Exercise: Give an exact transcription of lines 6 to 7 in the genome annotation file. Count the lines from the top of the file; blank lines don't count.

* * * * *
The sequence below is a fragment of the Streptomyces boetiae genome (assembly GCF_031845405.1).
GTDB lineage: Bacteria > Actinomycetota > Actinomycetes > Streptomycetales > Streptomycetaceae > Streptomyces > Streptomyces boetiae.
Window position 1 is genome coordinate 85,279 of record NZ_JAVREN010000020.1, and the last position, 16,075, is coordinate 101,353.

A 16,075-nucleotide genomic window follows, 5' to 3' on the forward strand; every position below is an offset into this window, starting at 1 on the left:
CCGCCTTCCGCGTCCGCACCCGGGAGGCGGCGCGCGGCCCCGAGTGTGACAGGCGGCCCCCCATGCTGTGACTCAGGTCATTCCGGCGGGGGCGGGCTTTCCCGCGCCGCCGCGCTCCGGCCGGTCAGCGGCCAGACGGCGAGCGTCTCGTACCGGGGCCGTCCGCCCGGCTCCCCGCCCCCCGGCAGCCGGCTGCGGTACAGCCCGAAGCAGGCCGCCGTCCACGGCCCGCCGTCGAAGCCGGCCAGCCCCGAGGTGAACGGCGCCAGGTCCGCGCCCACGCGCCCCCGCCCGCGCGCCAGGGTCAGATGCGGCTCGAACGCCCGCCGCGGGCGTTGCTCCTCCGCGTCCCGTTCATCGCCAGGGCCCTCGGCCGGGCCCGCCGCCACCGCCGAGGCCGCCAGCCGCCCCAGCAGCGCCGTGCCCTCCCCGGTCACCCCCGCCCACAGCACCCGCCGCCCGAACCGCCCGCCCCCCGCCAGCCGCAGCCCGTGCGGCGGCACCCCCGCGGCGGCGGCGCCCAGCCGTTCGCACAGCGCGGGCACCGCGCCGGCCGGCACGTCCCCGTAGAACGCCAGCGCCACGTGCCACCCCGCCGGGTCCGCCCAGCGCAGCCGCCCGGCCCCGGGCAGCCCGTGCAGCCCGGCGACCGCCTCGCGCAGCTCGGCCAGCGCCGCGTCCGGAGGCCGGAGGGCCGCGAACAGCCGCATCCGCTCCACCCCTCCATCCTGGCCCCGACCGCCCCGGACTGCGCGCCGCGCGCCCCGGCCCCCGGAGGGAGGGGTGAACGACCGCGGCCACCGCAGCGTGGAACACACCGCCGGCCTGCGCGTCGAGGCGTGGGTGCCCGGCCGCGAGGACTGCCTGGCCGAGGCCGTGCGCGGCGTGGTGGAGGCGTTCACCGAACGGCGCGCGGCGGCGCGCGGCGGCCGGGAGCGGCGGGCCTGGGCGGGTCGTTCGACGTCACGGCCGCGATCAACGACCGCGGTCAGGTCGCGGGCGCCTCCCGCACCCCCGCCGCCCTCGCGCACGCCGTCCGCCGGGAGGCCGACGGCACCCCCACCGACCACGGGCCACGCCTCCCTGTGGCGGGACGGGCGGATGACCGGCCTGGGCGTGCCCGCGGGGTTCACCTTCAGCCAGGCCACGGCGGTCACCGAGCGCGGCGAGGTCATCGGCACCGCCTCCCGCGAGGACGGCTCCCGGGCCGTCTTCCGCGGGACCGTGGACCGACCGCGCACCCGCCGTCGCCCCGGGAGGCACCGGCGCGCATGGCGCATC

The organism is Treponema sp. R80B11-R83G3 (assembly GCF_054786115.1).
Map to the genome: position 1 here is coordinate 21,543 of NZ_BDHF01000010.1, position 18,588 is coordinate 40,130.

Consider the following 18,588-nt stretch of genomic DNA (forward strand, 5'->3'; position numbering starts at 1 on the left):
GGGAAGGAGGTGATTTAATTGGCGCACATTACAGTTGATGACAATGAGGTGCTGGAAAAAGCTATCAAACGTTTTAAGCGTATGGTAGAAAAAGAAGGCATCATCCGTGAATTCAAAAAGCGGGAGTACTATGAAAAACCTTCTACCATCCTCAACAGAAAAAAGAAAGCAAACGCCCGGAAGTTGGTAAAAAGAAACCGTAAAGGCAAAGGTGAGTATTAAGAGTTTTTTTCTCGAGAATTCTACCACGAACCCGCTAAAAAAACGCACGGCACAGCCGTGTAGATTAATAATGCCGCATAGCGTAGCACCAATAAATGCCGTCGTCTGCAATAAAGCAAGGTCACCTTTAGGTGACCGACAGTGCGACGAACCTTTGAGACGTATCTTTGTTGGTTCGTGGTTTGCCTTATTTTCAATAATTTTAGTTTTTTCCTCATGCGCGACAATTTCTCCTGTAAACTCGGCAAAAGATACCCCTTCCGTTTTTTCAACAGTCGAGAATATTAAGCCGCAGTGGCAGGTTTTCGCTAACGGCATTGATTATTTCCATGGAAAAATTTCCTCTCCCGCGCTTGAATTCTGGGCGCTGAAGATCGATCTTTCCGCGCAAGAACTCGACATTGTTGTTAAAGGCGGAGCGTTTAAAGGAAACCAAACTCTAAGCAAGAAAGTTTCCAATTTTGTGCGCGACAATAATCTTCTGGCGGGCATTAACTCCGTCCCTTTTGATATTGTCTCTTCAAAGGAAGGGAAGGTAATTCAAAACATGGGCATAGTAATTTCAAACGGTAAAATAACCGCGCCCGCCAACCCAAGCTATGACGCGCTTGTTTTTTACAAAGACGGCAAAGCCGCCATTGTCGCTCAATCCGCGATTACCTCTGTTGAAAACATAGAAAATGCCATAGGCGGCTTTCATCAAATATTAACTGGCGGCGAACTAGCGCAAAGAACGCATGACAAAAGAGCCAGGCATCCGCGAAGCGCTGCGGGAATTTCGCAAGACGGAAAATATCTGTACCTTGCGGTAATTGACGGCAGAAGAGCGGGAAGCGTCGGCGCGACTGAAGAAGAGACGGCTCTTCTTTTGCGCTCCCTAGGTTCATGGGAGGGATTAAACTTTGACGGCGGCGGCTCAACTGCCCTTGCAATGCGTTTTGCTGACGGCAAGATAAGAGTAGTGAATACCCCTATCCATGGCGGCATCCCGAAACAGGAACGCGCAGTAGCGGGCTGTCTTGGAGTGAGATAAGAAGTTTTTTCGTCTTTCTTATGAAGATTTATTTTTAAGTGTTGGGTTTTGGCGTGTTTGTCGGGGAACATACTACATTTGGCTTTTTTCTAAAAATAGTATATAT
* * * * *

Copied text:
The organism is Treponema sp. R80B11-R83G3 (assembly GCF_054786115.1).
Map to the genome: position 1 here is coordinate 21,543 of NZ_BDHF01000010.1, position 18,588 is coordinate 40,130.